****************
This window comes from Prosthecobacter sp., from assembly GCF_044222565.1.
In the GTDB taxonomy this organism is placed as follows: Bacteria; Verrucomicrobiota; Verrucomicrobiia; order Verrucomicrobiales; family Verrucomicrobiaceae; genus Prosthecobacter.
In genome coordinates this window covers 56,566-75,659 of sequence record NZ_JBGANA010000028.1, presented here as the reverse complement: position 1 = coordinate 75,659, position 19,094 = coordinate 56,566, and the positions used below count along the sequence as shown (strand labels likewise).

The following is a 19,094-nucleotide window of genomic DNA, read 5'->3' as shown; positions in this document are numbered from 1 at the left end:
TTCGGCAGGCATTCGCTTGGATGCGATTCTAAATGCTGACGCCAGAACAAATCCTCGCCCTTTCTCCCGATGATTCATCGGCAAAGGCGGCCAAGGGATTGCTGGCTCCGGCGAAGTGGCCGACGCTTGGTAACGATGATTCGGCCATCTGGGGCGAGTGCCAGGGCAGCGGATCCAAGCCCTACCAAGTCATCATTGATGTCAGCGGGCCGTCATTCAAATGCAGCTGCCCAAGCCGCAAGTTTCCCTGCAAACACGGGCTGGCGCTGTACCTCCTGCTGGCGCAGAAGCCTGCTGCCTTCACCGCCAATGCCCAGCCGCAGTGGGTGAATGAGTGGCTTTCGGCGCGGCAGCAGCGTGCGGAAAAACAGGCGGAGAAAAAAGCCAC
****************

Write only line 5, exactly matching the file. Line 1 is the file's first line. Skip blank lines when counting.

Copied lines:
TTCGGCAGGCATTCGCTTGGATGCGATTCTAAATGCTGACGCCAGAACAAATCCTCGCCCTTTCTCCCGATGATTCATCGGCAAAGGCGGCCAAGGGATTGCTGGCTCCGGCGAAGTGGCCGACGCTTGGTAACGATGATTCGGCCATCTGGGGCGAGTGCCAGGGCAGCGGATCCAAGCCCTACCAAGTCATCATTGATGTCAGCGGGCCGTCATTCAAATGCAGCTGCCCAAGCCGCAAGTTTCCCTGCAAACACGGGCTGGCGCTGTACCTCCTGCTGGCGCAGAAGCCTGCTGCCTTCACCGCCAATGCCCAGCCGCAGTGGGTGAATGAGTGGCTTTCGGCGCGGCAGCAGCGTGCGGAAAAACAGGCGGAGAAAAAAGCCAC